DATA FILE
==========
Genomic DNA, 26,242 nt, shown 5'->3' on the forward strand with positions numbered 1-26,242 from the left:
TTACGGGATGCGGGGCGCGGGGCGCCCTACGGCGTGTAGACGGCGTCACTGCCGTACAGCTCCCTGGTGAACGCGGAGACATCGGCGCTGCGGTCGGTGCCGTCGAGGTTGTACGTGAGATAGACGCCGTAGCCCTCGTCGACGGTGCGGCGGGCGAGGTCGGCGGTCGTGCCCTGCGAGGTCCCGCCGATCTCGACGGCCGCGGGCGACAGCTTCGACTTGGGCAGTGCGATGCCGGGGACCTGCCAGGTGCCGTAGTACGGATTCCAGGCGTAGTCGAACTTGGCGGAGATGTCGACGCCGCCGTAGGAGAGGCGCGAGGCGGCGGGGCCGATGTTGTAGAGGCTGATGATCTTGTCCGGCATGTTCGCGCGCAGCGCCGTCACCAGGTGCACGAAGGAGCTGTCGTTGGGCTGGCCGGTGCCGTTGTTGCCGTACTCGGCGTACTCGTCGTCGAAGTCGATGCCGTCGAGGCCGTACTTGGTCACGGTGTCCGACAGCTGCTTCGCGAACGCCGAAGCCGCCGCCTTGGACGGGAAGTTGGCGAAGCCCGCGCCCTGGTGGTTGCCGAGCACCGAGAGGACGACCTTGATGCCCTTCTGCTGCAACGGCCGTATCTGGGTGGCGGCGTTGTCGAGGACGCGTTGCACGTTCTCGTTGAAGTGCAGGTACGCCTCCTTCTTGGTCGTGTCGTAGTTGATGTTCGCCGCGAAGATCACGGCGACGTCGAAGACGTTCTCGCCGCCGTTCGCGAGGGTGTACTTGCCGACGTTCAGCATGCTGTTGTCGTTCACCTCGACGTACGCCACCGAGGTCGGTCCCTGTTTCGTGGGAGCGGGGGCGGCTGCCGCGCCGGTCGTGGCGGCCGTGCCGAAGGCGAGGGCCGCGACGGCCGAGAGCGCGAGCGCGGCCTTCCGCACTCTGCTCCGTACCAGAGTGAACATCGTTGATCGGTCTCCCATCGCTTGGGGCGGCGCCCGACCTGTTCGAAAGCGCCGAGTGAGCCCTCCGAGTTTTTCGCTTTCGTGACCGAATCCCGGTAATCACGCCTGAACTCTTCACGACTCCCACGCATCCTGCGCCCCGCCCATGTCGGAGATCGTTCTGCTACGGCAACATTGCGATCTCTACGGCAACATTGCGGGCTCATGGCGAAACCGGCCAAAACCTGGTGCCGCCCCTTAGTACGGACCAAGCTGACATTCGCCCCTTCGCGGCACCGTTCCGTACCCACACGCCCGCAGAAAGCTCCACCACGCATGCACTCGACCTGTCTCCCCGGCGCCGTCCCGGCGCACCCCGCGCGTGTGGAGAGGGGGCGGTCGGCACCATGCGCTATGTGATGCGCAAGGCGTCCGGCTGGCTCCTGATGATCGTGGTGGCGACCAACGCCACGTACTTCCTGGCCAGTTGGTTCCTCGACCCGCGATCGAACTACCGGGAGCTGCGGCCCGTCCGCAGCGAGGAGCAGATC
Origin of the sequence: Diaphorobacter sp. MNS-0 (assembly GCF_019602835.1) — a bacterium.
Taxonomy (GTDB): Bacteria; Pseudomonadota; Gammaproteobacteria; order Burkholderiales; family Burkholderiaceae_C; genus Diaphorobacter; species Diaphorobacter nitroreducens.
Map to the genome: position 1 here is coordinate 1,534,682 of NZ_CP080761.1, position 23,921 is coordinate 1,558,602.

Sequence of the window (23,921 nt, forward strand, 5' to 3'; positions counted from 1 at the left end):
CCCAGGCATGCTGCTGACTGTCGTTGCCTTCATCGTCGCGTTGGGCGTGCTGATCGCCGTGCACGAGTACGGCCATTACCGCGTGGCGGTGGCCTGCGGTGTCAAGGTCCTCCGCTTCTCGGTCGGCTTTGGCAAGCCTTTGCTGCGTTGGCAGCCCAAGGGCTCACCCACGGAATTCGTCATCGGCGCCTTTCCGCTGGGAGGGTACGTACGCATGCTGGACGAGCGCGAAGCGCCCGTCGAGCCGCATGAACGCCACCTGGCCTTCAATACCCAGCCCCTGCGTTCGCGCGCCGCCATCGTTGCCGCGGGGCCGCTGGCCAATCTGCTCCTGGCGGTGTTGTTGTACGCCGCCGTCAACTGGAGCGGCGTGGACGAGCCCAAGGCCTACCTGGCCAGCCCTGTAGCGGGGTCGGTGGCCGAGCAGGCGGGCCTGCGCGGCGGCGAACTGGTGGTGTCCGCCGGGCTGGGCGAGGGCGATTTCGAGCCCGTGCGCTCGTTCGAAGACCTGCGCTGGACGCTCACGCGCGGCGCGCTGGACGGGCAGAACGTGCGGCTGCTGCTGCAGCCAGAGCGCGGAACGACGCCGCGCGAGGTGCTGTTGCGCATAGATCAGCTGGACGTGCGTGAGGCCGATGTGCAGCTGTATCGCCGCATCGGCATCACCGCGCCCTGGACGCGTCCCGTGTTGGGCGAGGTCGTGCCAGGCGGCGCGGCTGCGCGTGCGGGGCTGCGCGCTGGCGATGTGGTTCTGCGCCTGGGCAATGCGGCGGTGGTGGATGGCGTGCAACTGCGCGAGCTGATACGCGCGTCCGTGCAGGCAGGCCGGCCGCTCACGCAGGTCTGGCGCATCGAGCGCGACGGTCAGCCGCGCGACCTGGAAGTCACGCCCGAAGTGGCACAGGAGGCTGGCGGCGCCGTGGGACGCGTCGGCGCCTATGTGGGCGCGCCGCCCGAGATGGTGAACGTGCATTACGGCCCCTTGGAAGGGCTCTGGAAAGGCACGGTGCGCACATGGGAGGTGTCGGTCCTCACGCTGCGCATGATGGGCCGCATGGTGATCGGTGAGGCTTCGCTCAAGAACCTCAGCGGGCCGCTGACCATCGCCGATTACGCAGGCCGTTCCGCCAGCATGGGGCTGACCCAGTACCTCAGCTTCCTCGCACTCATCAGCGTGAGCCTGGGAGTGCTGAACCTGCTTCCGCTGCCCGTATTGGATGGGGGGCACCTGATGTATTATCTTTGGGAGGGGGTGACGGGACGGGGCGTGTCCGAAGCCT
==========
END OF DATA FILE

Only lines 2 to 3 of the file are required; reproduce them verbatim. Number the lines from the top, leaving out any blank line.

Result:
TTACGGGATGCGGGGCGCGGGGCGCCCTACGGCGTGTAGACGGCGTCACTGCCGTACAGCTCCCTGGTGAACGCGGAGACATCGGCGCTGCGGTCGGTGCCGTCGAGGTTGTACGTGAGATAGACGCCGTAGCCCTCGTCGACGGTGCGGCGGGCGAGGTCGGCGGTCGTGCCCTGCGAGGTCCCGCCGATCTCGACGGCCGCGGGCGACAGCTTCGACTTGGGCAGTGCGATGCCGGGGACCTGCCAGGTGCCGTAGTACGGATTCCAGGCGTAGTCGAACTTGGCGGAGATGTCGACGCCGCCGTAGGAGAGGCGCGAGGCGGCGGGGCCGATGTTGTAGAGGCTGATGATCTTGTCCGGCATGTTCGCGCGCAGCGCCGTCACCAGGTGCACGAAGGAGCTGTCGTTGGGCTGGCCGGTGCCGTTGTTGCCGTACTCGGCGTACTCGTCGTCGAAGTCGATGCCGTCGAGGCCGTACTTGGTCACGGTGTCCGACAGCTGCTTCGCGAACGCCGAAGCCGCCGCCTTGGACGGGAAGTTGGCGAAGCCCGCGCCCTGGTGGTTGCCGAGCACCGAGAGGACGACCTTGATGCCCTTCTGCTGCAACGGCCGTATCTGGGTGGCGGCGTTGTCGAGGACGCGTTGCACGTTCTCGTTGAAGTGCAGGTACGCCTCCTTCTTGGTCGTGTCGTAGTTGATGTTCGCCGCGAAGATCACGGCGACGTCGAAGACGTTCTCGCCGCCGTTCGCGAGGGTGTACTTGCCGACGTTCAGCATGCTGTTGTCGTTCACCTCGACGTACGCCACCGAGGTCGGTCCCTGTTTCGTGGGAGCGGGGGCGGCTGCCGCGCCGGTCGTGGCGGCCGTGCCGAAGGCGAGGGCCGCGACGGCCGAGAGCGCGAGCGCGGCCTTCCGCACTCTGCTCCGTACCAGAGTGAACATCGTTGATCGGTCTCCCATCGCTTGGGGCGGCGCCCGACCTGTTCGAAAGCGCCGAGTGAGCCCTCCGAGTTTTTCGCTTTCGTGACCGAATCCCGGTAATCACGCCTGAACTCTTCACGACTCCCACGCATCCTGCGCCCCGCCCATGTCGGAGATCGTTCTGCTACGGCAACATTGCGATCTCTACGGCAACATTGCGGGCTCATGGCGAAACCGGCCAAAACCTGGTGCCGCCCCTTAGTACGGACCAAGCTGACATTCGCCCCTTCGCGGCACCGTTCCGTACCCACACGCCCGCAGAAAGCTCCACCACGCATGCACTCGACCTGTCTCCCCGGCGCCGTCCCGGCGCACCCCGCGCGTGTGGAGAGGGGGCGGTCGGCACCATGCGCTATGTGATGCGCAAGGCGTCCGGCTGGCTCCTGATGATCGTGGTGGCGACCAACGCCACGTACTTCCTGGCCAGTTGGTTCCTCGACCCGCGATCGAACTACCGGGAGCTGCGGCCCGTCCGCAGCGAGGAGCAGATC
Origin of the sequence: Diaphorobacter sp. MNS-0 (assembly GCF_019602835.1) — a bacterium.